that have taken place throughout Libya. However, it is expected that the
tribal leaders will not give up that easily and will instead start to play a
political game with the new authorities and try to influence the decision
making and the writing of the new constitution. The tribal leaders will need
to be assured that their role in Libya will still be vital, and only then
consensus can be reached to get on with building the new Libya. If the
tribal leaders are excluded from the political process, they will
destabilise any new government in Libya by relying on their societal and
popular influence. Such divisions will only prolong the road to democracy in
the country and cause unnecessary confrontations that could result in
catastrophic scenarios for the stability of Libya. The Barqa council has
recently announced that the second assembly of its leaders will be in
mid-April to discuss the upcoming elections, and it is expected that they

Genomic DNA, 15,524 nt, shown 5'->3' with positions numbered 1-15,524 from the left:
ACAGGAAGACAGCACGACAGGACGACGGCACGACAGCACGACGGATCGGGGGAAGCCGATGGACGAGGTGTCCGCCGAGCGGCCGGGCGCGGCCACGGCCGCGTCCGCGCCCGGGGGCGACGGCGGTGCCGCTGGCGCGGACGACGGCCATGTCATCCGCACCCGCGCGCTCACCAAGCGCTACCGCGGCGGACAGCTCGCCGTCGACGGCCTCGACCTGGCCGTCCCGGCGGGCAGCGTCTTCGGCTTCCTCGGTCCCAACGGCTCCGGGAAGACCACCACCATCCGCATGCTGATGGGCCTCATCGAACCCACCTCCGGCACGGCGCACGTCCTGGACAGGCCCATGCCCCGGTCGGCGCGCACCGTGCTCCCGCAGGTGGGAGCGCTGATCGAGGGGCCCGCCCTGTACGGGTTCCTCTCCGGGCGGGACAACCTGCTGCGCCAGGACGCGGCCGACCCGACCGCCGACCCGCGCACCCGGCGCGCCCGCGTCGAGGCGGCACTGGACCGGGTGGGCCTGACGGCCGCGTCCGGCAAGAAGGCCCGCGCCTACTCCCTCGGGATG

would refuse to participate in the elections unless safeguards are given for
the Federal governing system to be adopted in the constitution as was the
case in 1951.

It is also safe to say that the Federalism Movement in Eastern Libya is the
most organised political movement in the region, due to the fact that all
the political parties and activities are based in Tripoli. This arrangement
leaves Federalists and their advocates an excellent space and environment to
operate in. The gathering of over 3000 delegates is the biggest and first of
its kind in the region of Barqa by all accounts. The authorities in Tripoli
have to address and fill this political vacuum created in the region by
their complete re-location to Tripoli.

There has to be mutual dialogue between all the power brokers involved in
the new Libya to come up with a satisfactory deal for all.

Mohamed Eljarh is a UK based Libyan academic researcher and political,
social development activist. He is from the city of Tobruk in Eastern Libya.
[Email: m.eljarh_at_yahoo.co.uk ] follow on Twitter: _at_Eljarh